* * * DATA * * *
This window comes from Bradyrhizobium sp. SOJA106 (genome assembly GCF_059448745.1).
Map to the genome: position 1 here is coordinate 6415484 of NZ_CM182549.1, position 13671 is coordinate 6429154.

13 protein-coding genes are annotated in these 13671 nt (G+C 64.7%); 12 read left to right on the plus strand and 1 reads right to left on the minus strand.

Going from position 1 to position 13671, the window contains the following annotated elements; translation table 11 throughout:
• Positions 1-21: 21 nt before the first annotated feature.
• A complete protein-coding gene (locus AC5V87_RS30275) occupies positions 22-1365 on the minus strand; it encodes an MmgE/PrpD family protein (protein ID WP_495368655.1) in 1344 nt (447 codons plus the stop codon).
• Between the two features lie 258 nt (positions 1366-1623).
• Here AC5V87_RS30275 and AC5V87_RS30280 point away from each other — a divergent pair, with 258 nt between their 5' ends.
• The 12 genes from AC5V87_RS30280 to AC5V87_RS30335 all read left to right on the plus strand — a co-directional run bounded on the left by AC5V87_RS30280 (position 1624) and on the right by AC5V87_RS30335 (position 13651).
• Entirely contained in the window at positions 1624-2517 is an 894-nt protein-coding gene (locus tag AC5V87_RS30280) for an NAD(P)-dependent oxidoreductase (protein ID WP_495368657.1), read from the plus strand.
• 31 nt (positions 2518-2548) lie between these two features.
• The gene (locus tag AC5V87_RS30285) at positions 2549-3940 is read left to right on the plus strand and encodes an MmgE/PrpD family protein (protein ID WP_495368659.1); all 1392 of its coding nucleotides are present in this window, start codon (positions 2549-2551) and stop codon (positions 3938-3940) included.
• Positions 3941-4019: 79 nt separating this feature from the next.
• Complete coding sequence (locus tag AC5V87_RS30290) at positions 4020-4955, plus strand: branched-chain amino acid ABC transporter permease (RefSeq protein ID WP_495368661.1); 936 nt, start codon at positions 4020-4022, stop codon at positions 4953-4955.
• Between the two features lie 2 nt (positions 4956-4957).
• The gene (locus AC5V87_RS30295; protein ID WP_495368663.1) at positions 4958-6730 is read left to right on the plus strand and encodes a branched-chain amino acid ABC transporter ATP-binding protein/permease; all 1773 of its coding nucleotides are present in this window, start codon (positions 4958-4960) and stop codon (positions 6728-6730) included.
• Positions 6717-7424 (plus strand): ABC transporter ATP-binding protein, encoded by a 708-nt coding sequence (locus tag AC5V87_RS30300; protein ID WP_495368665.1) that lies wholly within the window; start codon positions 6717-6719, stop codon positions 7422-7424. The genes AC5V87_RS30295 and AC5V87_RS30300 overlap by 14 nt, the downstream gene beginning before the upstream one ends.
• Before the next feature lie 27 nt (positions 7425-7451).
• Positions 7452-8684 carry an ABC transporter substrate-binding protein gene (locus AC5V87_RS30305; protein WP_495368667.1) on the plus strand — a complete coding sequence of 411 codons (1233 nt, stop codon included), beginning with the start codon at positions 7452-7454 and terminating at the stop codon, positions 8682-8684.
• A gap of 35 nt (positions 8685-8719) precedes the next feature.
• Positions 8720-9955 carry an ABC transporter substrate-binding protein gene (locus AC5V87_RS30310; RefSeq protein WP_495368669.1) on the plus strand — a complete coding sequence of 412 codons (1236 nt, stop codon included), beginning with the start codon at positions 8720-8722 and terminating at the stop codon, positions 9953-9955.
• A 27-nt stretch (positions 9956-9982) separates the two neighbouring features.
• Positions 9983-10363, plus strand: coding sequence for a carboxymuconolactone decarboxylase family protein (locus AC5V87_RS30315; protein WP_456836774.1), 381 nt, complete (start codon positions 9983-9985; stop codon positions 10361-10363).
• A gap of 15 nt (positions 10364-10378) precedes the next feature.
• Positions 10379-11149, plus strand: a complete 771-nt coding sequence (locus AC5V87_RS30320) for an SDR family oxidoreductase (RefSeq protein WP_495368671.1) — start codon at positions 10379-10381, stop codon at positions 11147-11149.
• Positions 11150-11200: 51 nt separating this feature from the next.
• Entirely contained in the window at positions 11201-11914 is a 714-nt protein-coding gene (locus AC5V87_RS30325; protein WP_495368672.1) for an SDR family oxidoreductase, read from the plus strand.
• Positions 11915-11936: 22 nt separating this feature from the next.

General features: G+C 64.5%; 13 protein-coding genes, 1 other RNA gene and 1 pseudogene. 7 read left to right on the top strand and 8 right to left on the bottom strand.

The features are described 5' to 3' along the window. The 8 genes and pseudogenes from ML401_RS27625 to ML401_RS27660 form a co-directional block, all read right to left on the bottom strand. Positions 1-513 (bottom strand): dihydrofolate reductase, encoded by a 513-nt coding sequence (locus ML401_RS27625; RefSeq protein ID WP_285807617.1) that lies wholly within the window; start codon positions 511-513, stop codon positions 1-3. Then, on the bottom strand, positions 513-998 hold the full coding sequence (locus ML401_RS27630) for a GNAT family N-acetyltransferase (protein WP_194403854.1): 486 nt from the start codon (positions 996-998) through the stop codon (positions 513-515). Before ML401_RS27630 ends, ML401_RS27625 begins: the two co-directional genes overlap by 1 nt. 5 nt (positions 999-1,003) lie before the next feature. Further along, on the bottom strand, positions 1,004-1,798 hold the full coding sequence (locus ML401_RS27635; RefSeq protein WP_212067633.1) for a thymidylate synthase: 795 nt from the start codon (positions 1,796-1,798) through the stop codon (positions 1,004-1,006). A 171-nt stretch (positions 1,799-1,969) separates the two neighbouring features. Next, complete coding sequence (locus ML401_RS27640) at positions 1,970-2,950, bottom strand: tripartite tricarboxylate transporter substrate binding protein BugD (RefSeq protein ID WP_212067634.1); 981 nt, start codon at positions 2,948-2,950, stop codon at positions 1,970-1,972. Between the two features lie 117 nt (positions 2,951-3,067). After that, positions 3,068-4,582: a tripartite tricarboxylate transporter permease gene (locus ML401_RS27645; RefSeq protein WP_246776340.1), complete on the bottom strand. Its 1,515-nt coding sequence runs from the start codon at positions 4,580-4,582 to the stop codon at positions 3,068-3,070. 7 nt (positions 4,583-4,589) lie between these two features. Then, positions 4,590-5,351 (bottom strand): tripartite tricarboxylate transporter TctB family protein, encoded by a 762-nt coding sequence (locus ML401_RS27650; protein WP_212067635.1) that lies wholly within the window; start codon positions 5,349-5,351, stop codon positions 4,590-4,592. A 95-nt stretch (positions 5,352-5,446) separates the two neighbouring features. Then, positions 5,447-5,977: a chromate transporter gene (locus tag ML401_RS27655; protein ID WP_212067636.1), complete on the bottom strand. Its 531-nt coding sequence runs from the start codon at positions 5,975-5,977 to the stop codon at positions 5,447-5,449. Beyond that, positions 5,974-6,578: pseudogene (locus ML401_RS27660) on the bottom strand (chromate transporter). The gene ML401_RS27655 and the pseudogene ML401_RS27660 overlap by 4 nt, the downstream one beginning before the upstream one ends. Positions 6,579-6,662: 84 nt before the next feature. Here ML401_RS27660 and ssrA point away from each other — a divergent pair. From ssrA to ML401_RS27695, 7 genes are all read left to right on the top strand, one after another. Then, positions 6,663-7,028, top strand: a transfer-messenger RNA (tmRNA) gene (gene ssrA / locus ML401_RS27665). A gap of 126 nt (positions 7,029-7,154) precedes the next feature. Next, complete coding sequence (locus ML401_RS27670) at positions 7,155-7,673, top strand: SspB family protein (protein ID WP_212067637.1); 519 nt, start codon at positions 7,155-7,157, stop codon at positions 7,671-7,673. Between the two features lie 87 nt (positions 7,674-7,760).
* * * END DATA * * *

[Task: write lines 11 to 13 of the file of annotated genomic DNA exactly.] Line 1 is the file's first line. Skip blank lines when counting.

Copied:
• 31 nt (positions 2518-2548) lie between these two features.
• The gene (locus tag AC5V87_RS30285) at positions 2549-3940 is read left to right on the plus strand and encodes an MmgE/PrpD family protein (protein ID WP_495368659.1); all 1392 of its coding nucleotides are present in this window, start codon (positions 2549-2551) and stop codon (positions 3938-3940) included.
• Positions 3941-4019: 79 nt separating this feature from the next.